We develop a theory about the metaphysics of time and modality that combines the conceptual resources devised in recent sympathetic work on ontological pluralism (the thesis that there are fundamentally distinct kinds of being) with the thought that what is past, future, and merely possible is less real than what is present and actual (albeit real enough to serve as truthmakers for statements about the past, future, and merely possible). However, we also show that despite being a coherent, distinctive, and (...)
  39. Modal Ontology and Generalized Quantifiers.Peter Fritz - 2013 - Journal of Philosophical Logic 42 (4):643-678.
    Timothy Williamson has argued that in the debate on modal ontology, the familiar distinction between actualism and possibilism should be replaced by a distinction between positions he calls contingentism and necessitism. He has also argued in favor of necessitism, using results on quantified modal logic with plurally interpreted second-order quantifiers showing that necessitists can draw distinctions contingentists cannot draw. Some of these results are similar to well-known results on the relative expressivity of quantified modal logics with so-called inner and outer (...)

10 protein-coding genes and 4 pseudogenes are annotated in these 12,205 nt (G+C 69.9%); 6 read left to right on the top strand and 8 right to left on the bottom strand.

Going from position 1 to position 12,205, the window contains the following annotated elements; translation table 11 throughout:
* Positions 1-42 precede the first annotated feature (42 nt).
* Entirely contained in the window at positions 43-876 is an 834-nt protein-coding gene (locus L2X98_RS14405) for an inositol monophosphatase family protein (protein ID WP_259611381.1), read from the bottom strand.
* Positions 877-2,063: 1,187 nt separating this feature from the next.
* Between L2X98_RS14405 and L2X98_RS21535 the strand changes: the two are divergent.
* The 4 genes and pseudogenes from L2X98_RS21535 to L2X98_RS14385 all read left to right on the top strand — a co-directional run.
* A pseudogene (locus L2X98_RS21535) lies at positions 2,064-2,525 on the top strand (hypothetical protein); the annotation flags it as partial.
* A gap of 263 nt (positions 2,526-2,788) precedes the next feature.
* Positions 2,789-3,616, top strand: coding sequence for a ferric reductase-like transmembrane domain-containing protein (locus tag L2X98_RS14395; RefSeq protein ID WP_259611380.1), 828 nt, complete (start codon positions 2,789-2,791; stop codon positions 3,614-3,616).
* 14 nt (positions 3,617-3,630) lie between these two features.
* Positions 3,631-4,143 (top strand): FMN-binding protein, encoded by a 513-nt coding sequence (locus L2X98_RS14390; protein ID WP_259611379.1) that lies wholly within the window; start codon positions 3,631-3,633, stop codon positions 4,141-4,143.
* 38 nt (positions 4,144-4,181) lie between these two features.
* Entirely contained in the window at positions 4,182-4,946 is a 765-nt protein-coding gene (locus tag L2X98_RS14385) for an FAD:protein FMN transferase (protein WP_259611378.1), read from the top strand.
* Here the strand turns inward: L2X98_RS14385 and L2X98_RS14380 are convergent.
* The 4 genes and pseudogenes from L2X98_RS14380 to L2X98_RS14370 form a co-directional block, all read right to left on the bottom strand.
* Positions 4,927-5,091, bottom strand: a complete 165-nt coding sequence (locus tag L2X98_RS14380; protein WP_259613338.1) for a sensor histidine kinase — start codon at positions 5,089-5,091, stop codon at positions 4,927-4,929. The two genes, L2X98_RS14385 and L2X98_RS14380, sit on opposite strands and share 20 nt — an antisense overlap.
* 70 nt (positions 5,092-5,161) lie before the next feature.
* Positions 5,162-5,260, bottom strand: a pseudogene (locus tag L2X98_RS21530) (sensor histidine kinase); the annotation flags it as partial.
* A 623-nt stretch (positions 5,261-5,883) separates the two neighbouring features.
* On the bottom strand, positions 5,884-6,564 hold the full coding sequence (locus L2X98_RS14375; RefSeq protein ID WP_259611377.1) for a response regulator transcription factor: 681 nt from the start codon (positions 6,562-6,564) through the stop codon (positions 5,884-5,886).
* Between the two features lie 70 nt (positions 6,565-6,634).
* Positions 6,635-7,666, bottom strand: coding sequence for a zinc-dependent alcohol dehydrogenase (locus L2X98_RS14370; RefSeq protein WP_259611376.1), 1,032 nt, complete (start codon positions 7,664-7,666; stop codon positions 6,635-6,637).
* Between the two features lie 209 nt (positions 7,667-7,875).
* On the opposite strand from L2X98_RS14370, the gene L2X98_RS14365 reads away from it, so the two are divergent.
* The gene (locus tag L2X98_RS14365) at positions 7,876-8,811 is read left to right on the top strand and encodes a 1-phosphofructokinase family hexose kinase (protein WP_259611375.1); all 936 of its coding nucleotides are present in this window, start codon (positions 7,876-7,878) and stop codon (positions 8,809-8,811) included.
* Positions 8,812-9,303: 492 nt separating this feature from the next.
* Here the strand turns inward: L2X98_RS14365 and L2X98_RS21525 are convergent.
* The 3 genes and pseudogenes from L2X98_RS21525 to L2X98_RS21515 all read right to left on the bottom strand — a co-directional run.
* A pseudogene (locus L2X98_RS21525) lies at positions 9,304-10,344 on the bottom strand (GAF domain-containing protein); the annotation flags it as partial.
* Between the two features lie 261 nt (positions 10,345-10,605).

40. FINE, K. And PRIOR, A. N. "Worlds, Times and Selves". [REVIEW]R. Gallie - 1979 - Mind 88:625.
  41. Actuality and Necessity.Pieranna Garavaso - 1992 - Journal of Critical Analysis 9 (2):35-40.
    In a recent contribution to the discussion of the necessary and the apriori, Philip Kitcher claims that "appropriate insertion of 'actual' and 'actually' can yield a necessary true sentence from anyl true sentence." The general thrust of Kitcher's discussion is the denial of the equivalence of necessity and apriority. I do not discuss any of the epistemological issues that are discussed by Kitcher. The focus of this paper is on the above quoted claim. What follows illustrate my reasons for doubting (...)
  42. Change and Actuality.William Godfrey-Smith - 1980 - Philosophical Quarterly 30 (121):350-355.
  43. Functionalism About Possible Worlds.Dominic Gregory - 2006 - Australasian Journal of Philosophy 84 (1):95 – 115.